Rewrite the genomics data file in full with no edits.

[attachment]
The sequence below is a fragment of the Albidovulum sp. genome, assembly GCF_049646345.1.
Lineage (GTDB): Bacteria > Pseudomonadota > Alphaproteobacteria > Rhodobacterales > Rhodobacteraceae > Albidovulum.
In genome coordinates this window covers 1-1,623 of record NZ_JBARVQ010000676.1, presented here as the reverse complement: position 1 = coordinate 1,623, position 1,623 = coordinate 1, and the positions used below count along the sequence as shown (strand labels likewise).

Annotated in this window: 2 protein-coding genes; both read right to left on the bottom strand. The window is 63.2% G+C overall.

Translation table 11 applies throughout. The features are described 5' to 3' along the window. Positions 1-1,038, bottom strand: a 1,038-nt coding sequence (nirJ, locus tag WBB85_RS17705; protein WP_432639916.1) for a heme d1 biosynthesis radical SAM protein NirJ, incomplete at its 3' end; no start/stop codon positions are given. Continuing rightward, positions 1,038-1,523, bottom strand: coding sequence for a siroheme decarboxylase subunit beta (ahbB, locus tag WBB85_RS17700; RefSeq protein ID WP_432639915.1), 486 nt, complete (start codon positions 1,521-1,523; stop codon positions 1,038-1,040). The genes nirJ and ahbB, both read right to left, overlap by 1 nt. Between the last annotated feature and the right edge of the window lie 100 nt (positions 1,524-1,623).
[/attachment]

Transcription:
The sequence below is a fragment of the Albidovulum sp. genome, assembly GCF_049646345.1.
Lineage (GTDB): Bacteria > Pseudomonadota > Alphaproteobacteria > Rhodobacterales > Rhodobacteraceae > Albidovulum.
In genome coordinates this window covers 1-1,623 of record NZ_JBARVQ010000676.1, presented here as the reverse complement: position 1 = coordinate 1,623, position 1,623 = coordinate 1, and the positions used below count along the sequence as shown (strand labels likewise).

Annotated in this window: 2 protein-coding genes; both read right to left on the bottom strand. The window is 63.2% G+C overall.

Translation table 11 applies throughout. The features are described 5' to 3' along the window. Positions 1-1,038, bottom strand: a 1,038-nt coding sequence (nirJ, locus tag WBB85_RS17705; protein WP_432639916.1) for a heme d1 biosynthesis radical SAM protein NirJ, incomplete at its 3' end; no start/stop codon positions are given. Continuing rightward, positions 1,038-1,523, bottom strand: coding sequence for a siroheme decarboxylase subunit beta (ahbB, locus tag WBB85_RS17700; RefSeq protein ID WP_432639915.1), 486 nt, complete (start codon positions 1,521-1,523; stop codon positions 1,038-1,040). The genes nirJ and ahbB, both read right to left, overlap by 1 nt. Between the last annotated feature and the right edge of the window lie 100 nt (positions 1,524-1,623).